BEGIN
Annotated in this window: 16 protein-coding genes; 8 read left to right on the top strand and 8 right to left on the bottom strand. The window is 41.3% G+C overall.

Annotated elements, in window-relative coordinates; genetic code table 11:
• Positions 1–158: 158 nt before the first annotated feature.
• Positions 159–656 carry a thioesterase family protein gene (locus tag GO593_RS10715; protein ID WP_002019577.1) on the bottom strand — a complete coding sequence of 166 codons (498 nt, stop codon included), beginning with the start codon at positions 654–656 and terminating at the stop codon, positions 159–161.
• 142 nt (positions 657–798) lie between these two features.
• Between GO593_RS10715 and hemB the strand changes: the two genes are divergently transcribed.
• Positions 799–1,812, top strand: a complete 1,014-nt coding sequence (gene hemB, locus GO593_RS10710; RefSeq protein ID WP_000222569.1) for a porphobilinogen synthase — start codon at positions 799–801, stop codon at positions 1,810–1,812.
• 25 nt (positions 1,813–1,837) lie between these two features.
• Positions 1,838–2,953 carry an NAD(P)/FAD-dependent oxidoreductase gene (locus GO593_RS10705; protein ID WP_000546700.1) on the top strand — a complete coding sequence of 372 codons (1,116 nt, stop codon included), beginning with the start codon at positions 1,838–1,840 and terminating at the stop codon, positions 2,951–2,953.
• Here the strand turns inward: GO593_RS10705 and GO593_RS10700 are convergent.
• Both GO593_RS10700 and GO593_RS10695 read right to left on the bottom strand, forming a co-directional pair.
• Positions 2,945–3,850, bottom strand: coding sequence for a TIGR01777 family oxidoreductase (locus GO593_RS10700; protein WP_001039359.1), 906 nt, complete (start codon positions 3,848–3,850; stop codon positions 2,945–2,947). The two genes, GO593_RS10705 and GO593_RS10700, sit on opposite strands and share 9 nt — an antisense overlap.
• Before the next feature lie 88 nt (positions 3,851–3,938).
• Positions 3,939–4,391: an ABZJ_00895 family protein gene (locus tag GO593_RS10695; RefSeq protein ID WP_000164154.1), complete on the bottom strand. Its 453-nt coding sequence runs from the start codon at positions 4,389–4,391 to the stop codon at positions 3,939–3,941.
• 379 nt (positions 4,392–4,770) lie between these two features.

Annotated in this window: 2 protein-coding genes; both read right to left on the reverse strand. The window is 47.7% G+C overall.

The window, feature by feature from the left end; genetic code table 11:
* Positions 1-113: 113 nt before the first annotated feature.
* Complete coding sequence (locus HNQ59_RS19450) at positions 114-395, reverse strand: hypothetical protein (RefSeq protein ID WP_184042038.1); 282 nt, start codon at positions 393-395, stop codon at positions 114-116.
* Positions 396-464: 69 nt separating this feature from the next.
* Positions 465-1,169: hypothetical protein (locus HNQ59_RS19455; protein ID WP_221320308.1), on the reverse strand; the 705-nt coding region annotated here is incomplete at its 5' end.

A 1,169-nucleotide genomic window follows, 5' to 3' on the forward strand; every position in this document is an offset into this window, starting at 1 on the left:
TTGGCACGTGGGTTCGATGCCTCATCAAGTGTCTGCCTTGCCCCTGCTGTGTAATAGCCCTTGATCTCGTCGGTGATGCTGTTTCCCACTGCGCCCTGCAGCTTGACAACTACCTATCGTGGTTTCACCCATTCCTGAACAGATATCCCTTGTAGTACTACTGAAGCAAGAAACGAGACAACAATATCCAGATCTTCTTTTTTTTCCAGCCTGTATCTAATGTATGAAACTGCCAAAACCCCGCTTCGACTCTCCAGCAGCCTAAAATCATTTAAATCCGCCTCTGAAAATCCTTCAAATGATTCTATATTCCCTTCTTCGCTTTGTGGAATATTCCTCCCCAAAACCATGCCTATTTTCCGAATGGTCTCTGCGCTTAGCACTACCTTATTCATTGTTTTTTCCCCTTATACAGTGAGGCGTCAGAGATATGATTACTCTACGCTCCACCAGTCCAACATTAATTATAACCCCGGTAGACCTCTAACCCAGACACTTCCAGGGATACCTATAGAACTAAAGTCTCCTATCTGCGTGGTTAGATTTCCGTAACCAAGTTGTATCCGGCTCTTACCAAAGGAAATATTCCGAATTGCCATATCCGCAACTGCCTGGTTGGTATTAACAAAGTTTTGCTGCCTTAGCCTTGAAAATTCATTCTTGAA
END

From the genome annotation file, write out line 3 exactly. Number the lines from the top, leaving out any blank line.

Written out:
• Positions 1–158: 158 nt before the first annotated feature.